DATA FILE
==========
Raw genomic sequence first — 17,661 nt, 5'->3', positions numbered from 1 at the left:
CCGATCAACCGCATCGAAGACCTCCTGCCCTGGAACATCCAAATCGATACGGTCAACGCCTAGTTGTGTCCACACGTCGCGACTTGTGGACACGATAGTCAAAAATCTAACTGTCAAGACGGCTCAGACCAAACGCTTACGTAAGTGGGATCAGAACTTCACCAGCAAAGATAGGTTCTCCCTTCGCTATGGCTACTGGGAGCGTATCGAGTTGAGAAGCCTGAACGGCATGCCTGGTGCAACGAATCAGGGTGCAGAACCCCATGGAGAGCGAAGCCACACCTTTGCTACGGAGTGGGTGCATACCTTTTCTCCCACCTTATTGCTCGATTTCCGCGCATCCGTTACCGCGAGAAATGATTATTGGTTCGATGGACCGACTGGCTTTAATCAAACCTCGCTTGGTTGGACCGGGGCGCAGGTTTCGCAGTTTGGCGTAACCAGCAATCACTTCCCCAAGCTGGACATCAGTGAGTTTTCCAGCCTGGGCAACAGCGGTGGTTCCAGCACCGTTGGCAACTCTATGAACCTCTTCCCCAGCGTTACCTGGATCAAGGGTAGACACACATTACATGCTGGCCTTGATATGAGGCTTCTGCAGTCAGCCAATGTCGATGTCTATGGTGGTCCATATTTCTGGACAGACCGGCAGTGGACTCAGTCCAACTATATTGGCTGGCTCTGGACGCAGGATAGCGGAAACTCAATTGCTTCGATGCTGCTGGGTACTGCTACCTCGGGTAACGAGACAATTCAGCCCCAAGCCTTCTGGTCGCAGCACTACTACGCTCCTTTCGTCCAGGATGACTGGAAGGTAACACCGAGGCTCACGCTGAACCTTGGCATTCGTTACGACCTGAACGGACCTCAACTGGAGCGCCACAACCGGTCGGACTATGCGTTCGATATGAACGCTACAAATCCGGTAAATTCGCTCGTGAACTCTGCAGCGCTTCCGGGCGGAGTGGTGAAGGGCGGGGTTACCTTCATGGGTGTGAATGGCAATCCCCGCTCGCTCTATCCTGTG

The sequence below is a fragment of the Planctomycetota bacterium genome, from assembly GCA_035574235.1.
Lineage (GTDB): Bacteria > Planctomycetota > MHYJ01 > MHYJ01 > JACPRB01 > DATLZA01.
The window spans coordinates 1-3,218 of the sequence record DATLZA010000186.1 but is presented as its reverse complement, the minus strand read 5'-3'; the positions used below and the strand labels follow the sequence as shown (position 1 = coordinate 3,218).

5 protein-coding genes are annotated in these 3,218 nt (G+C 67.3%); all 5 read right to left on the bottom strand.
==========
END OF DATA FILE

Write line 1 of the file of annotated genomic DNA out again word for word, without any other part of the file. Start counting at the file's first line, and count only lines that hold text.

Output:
Raw genomic sequence first — 17,661 nt, 5'->3', positions numbered from 1 at the left: